Statement from Carla Jones, Chief Executive Officer, Allergy UK
Thank you to all those who have posted positive comments about Allergy UK over the last few weeks - these are very much appreciated.
Our stated vision is that everyone affected by allergy should receive the best possible care and support. We always aim to listen to the allergic community and, where possible, pass on comments and concerns raised to the appropriate organisations, who are often those with influence in diagnosis and treatment.
As a national patient organisation we are in regular contact with the associated clinical societies. In September/October last year we met with the BSACI to discuss, in a proactive way, concerns being raised in relation to the new guideline published on prescribing of adrenaline auto-injectors (AAIs). You may recall that we published a letter in the Journal of Clinical and Experimental Allergy making clear these concerns. I want to reiterate here that we remain fully aligned with the MHRA recommendation and our position has not changed.
We have collated comments made on social media in relation to the recent guideline on peanut and nut allergy which, for some, has re-raised the issues of concern relating to the number of AAIs to be prescribed, as well of the issue of risk assessments, and rural location. We have shared these views with the BSACI, and their response is below.
It seems clear from some of your posts that the BSACI are referring people to us for answers while, at the same time, we are consistently raising your concerns with BSACI so we understand that there seems to be something of a frustrating stalemate. The safety, and appropriate diagnosis and treatment for all patients, is important for all involved and I am afraid that this is, by the nature of the seriousness of allergic disease, inevitably, a long drawn out process. I can understand that it is frustrating not to have more detail on the next level of guideline available yet, but feel reassured to know that a primary care version of the Adrenaline Auto Injector Guidance is currently under development and that we will be consulted on this as a result.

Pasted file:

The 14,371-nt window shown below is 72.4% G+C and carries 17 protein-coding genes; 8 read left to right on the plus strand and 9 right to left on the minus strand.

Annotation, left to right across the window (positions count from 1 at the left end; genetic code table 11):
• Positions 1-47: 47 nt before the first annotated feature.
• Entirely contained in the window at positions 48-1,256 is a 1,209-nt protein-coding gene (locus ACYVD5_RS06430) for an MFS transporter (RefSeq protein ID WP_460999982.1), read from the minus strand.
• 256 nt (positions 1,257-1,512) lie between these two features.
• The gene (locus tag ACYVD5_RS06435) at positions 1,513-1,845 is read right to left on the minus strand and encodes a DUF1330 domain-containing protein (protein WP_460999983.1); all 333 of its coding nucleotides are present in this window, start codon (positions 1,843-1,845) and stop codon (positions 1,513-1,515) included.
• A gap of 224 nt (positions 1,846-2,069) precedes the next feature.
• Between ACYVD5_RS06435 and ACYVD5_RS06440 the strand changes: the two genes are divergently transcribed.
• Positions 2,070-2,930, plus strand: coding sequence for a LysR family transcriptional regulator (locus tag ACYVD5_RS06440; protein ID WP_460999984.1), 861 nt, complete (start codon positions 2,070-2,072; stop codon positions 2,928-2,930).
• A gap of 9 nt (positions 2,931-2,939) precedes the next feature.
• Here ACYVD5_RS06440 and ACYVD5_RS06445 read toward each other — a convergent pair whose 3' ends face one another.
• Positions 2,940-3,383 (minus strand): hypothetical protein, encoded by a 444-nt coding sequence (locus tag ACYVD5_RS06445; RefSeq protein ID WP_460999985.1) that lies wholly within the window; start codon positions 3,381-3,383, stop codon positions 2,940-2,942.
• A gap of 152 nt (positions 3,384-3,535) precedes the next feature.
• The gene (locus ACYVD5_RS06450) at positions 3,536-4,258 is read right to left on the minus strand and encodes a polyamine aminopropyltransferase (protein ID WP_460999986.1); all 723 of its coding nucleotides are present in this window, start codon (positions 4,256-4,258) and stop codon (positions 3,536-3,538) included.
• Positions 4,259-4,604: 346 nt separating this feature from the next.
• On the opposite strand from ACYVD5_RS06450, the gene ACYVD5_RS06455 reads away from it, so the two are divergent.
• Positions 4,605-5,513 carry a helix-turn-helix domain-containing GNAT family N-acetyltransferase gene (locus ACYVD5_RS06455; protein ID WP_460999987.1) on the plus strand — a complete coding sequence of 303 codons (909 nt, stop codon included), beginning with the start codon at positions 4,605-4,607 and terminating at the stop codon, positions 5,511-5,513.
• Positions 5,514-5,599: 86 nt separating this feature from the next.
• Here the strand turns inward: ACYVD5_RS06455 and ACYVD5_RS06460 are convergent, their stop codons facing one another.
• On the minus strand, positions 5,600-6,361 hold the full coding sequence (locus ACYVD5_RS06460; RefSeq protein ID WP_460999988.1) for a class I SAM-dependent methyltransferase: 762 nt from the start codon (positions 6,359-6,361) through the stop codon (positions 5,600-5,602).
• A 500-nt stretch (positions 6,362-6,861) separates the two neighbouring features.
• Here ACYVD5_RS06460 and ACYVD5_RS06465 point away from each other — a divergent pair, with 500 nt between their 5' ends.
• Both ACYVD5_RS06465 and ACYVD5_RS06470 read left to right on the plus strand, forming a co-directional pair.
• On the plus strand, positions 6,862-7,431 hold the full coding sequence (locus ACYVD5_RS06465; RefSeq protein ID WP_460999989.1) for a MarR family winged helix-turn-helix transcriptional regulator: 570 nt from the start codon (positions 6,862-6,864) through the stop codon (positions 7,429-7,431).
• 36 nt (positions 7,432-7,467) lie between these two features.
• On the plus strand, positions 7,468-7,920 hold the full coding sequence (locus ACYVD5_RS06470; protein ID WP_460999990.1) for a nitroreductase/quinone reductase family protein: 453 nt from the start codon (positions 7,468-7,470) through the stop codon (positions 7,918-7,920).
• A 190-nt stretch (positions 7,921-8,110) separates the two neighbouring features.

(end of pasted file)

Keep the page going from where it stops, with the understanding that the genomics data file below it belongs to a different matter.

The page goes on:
I want to reassure you that we are doing everything we can to ensure your concerns continue to be taken into consideration.
<< Response from BSACI >>
Anaphylaxis treatment should be risk based
The BSACI guideline is evidence-based and it does not specify a blanket number of auto-injectors that any individual should carry. It sets out a risk-based approach, similar to that taken by almost all areas of medicine. Each patient should have a personal risk assessment to understand their level and nature of risk. Their prescription should be based on that. They should then have an individual care plan to reflect and help them manage their risks. Patients who are prescribed auto-injectors should always carry them and they should have proper training in how to use them.
We remain concerned that pushing for two auto-injectors instead of one takes the focus away from the need for many people who are not now carrying an auto-injector to start carrying one. Without it, they are at risk. Our guideline has always been very clear that high-risk patients should carry more than one auto-injector. We would also like to reassure patients on a number of specific concerns that they have raised around the guideline. These are addressed below.
The guideline is encouraging cost-based prescriptions: cost was not a consideration in looking at the clinical needs around anaphylaxis. If anything, we believe putting an auto injector into the hands of everyone that should carry one could mean more auto-injectors will be needed, not less.
The guideline imposes a travel ban: the guideline does not impose a travel ban. Travel is just one of many factors to be considered in an individual risk assessment. It is not a single deciding factor for any patient as the assessment requires specialist input taking all factors into account. In other words, location is built into the prescription, with travel having been considered as part of the risk assessment.
The guideline is not expert or does not take patients into account: this guideline was written by specialists for specialists. As such, it is the most comprehensive study that has been done in this area.
The methodology used has been accredited by the National Institute of Health and Care Excellence (NICE) and prepared by the BSACI Standards of Care Committee who draw on a rigorous overview of the medical and scientific evidence. This included consultation with a lay reviewer. The panel that produced the guideline are all allergy specialists who spend their working lives working with patients.
Risk assessments are not happening, and decisions are being taken without risk assessments: the guidance is very clear that prescriptions of auto-injectors should be based on risk assessments being made for each individual patient. This should be supported with training on how to use an auto-injector and an individual plan to minimise or mitigate risk, where possible.
GPs are misinterpreting the guideline: this guideline was produced by experts for experts. Having developed a specialist guidance we are now working with primary care providers and patient groups and will be producing a specific GP guideline.
<< End of response >>